# Half an average three-room flat, and about a quarter of an average five-room flat
# Half the size of a squash court

Sim Lian Land Puts In Top Bid Of S$52m For Simei Road Site

Source : Channel NewsAsia, 03 June 2008

Only two bids were received in the tender for a residential site at Simei Road, which is being launched under HDB's Design, Build and Sell Scheme.

Property developer Sim Lian Land put in the top bid of S$52 million. The price works out to S$1,472 per square metre of gross floor area.

AMK Development put in the lower bid of S$37.2 million or S$1,055 per square metre of gross floor area.

The parcel spans 16,825 square metres and is slated for public housing. It has a lease of 103 years and a maximum allowable gross floor area of 35,333 square metres.

HDB will announce the winning bid within the next two weeks. - CNA /ls

Sim Lian Land Is Top Bidder For DBSS Site At Simei

Source : The Business Times, June 4, 2008

SIM Lian Land Pte Ltd yesterday emerged as the top bidder in a Housing & Development Board (HDB) tender for a Design, Build and Sell Scheme (DBSS) site at Simei Road.

The $52 million bid, or $137 per square foot per plot ratio (psf ppr), was at the lower range of earlier market expectations. Industry observers projected in April that the site could fetch between $49 million and $76 million, or $130 to $200 psf ppr.

The fifth DBSS site, with a lease term of 103 years and a maximum allowable gross floor area of 380,300 sq ft, attracted another bid from AMK Development Pte Ltd. Its bid of $37.3 million, or $98 psf ppr, was 28 per cent lower than Sim Lian Land's.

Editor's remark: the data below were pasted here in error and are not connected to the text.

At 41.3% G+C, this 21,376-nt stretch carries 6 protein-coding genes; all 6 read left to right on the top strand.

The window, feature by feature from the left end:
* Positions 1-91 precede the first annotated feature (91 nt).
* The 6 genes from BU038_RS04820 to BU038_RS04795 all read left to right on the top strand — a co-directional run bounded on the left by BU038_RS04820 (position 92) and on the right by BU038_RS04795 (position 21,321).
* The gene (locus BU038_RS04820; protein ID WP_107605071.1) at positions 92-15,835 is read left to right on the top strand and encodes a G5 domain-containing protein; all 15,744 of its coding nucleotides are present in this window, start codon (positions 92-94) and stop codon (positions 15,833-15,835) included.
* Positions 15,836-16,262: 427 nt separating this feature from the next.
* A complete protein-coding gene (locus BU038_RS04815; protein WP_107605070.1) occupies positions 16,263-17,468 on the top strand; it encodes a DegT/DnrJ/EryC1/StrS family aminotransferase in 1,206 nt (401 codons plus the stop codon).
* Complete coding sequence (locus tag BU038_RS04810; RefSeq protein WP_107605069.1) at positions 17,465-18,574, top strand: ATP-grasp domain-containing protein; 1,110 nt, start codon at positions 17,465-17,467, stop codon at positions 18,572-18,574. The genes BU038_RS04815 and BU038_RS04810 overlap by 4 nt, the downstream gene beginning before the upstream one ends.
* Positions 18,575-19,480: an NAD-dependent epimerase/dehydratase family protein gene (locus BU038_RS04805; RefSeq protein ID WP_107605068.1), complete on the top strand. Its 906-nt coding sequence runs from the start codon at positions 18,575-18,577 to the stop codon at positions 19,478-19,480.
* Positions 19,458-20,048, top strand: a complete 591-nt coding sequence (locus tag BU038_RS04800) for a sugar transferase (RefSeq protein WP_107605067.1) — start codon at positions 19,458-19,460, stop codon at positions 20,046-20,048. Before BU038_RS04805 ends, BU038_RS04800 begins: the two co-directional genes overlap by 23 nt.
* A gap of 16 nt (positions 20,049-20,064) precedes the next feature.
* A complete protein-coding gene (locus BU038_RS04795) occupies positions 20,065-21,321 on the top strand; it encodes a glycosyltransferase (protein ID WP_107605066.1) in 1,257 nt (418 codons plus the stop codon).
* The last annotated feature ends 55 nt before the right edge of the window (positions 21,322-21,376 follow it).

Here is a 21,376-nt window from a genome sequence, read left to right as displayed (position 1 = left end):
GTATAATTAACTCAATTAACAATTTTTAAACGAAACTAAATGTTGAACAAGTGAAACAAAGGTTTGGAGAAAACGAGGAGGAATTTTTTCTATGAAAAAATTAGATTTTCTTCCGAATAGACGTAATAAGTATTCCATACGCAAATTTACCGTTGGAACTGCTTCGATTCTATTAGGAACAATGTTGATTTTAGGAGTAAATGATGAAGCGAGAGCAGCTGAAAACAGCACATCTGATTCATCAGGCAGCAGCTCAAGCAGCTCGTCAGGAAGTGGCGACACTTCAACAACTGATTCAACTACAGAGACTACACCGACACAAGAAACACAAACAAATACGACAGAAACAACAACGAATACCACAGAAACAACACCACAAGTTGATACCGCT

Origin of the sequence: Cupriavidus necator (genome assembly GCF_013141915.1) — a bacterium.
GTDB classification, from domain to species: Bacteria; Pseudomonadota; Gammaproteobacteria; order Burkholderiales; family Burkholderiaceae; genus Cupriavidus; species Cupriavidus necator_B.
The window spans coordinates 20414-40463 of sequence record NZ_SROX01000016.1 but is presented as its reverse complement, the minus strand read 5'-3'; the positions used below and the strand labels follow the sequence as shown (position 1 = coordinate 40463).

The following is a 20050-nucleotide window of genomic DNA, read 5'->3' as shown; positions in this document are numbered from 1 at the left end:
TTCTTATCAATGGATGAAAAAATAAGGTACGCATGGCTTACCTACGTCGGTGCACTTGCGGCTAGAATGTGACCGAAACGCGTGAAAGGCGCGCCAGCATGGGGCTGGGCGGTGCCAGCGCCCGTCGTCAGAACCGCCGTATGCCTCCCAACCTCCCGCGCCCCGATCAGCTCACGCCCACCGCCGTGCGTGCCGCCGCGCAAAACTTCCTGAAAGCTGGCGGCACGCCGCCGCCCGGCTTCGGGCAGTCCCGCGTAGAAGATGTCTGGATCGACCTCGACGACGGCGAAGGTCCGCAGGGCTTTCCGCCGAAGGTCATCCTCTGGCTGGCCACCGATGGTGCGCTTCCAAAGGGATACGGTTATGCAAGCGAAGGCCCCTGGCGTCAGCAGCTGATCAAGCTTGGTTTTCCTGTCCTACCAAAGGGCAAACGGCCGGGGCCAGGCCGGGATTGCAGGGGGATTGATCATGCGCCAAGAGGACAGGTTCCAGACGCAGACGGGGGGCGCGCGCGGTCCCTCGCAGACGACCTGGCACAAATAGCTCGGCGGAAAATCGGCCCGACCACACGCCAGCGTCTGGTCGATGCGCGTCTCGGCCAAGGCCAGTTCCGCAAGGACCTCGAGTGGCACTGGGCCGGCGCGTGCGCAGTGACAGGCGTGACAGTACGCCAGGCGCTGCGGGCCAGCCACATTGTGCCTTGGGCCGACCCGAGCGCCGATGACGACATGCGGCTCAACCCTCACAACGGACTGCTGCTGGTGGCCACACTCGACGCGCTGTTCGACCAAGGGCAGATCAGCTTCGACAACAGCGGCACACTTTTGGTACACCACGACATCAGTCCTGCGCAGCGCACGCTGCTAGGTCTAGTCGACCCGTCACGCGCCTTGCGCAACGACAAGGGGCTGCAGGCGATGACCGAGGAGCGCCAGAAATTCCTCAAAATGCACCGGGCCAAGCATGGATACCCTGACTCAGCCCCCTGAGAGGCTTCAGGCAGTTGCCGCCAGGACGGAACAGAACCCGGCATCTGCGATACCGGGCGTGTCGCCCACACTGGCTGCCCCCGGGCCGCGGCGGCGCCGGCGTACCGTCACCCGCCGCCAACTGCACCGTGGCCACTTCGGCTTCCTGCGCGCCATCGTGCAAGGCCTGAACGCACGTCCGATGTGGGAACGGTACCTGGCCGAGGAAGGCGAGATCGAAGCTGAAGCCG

Managing director of Sim Lian Land Kuik Sing Beng told BT that the site is expected to yield about 340 units. Five-room flats would make up 60 to 70 per cent of the units, and the rest would be a mix of four- and three-room flats. Sim Lian Land plans to launch the units for sale next May.

Mr Kuik also said that the breakeven cost would be about $350 psf of sellable area. He noted that the selling price for resale flats in the Simei area is about $380 psf of sellable area.

Cushman & Wakefield managing director Donald Han believes that HDB is likely to award the site. He observed that in spite of the gap between the two bids, Sim Lian Land's bid is in line with current market expectations.

According to Mr Han, the small number of bids reflects the cautious attitude that developers have adopted. Rising construction costs are also posing a challenge for developers, Mr Han pointed out. Echoing this, Mr Kuik said that construction costs have increased substantially in the past one year.

HDB is expected to make a decision in the next two weeks.

Reality Check For 99-Year Lease Top-Up Assumption

Source : The Business Times, June 4, 2008